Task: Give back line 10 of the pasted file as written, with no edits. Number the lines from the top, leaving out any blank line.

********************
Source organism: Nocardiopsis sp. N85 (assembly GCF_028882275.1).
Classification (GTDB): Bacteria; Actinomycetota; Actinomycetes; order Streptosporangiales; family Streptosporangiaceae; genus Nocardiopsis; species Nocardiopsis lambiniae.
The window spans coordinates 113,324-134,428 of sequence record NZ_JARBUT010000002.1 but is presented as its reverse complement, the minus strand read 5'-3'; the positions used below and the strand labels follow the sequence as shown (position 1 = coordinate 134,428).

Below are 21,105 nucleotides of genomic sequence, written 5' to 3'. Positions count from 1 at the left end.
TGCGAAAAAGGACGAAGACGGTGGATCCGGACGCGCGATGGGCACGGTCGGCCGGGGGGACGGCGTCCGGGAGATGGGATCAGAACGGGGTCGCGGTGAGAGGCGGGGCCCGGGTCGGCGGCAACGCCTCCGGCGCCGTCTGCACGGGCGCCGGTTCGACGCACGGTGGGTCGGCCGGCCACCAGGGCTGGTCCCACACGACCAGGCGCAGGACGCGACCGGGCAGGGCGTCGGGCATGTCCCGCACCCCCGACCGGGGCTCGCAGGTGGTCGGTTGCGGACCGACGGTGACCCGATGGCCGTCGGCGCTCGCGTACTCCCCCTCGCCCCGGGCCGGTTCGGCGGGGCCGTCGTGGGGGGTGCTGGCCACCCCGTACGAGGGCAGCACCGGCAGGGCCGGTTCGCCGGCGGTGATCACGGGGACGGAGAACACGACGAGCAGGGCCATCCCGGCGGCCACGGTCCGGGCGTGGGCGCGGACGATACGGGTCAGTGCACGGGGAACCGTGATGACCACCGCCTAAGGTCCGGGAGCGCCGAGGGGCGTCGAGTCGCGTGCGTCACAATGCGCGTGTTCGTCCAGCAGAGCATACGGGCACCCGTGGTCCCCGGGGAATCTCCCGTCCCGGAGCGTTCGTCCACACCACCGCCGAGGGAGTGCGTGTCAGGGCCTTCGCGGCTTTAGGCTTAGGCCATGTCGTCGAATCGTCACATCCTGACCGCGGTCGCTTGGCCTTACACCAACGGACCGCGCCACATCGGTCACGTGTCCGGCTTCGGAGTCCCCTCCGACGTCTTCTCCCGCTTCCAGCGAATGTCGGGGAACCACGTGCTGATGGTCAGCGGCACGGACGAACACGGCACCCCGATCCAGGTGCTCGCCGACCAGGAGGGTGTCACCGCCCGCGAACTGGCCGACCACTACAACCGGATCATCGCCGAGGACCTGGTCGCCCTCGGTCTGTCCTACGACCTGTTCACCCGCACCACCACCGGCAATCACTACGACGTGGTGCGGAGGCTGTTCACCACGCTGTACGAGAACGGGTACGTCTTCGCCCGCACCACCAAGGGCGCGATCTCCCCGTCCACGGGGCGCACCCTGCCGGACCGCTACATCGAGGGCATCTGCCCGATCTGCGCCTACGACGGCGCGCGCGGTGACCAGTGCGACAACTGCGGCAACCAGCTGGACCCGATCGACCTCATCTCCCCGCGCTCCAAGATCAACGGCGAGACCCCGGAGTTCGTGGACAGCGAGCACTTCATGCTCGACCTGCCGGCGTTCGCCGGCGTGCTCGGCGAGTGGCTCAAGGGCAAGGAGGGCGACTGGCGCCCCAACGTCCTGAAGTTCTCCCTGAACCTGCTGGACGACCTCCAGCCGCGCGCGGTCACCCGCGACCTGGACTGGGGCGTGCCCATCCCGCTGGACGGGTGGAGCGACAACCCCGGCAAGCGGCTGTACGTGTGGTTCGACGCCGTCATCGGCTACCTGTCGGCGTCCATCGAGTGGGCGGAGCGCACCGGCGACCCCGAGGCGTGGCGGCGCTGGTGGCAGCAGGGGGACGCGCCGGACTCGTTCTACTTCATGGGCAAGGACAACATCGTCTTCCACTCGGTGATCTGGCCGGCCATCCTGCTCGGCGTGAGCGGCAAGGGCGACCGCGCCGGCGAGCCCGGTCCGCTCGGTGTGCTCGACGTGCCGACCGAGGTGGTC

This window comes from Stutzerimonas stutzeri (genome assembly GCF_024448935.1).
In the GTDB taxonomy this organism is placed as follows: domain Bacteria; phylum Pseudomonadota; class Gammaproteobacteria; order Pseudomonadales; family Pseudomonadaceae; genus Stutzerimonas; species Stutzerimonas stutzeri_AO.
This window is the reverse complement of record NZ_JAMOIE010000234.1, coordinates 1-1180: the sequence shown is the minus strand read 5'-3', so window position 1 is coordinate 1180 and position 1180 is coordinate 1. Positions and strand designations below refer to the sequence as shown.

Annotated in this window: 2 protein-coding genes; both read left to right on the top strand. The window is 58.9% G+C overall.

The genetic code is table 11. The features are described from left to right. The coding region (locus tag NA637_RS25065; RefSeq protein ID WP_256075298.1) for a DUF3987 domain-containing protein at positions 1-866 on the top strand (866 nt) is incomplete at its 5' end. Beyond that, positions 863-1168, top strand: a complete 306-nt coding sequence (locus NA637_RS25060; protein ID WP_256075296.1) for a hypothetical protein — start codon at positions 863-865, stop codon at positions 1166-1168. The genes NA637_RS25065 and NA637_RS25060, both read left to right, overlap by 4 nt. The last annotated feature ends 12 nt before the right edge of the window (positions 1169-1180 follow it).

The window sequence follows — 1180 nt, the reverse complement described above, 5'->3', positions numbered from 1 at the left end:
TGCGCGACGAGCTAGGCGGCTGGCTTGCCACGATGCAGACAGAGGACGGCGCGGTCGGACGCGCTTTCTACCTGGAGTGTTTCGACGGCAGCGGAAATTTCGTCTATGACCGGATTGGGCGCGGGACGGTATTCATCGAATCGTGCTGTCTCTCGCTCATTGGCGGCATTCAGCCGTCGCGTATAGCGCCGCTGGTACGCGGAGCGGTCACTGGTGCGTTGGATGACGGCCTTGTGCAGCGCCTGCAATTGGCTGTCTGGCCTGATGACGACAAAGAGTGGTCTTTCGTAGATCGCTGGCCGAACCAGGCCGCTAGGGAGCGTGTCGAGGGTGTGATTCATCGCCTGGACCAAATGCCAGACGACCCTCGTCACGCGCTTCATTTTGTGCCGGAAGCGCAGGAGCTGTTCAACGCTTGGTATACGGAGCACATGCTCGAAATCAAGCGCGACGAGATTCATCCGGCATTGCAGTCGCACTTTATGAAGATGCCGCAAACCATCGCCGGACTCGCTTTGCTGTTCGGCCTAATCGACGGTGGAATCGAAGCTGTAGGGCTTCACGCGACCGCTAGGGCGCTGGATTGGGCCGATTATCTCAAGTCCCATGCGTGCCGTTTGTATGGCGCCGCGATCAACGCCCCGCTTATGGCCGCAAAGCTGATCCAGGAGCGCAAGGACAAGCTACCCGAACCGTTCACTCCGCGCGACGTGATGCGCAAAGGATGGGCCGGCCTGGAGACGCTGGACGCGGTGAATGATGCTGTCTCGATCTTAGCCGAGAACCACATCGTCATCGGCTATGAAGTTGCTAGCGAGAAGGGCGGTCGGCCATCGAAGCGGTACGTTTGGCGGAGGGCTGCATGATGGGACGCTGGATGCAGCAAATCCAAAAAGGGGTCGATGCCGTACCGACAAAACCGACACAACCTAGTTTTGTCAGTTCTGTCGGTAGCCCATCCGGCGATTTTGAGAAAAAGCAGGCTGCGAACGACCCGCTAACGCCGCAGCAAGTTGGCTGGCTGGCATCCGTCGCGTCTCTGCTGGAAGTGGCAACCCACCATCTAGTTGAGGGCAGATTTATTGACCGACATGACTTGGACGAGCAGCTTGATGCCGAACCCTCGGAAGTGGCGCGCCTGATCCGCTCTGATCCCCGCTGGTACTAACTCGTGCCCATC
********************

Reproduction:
The genetic code is table 11. The features are described from left to right. The coding region (locus tag NA637_RS25065; RefSeq protein ID WP_256075298.1) for a DUF3987 domain-containing protein at positions 1-866 on the top strand (866 nt) is incomplete at its 5' end. Beyond that, positions 863-1168, top strand: a complete 306-nt coding sequence (locus NA637_RS25060; protein ID WP_256075296.1) for a hypothetical protein — start codon at positions 863-865, stop codon at positions 1166-1168. The genes NA637_RS25065 and NA637_RS25060, both read left to right, overlap by 4 nt. The last annotated feature ends 12 nt before the right edge of the window (positions 1169-1180 follow it).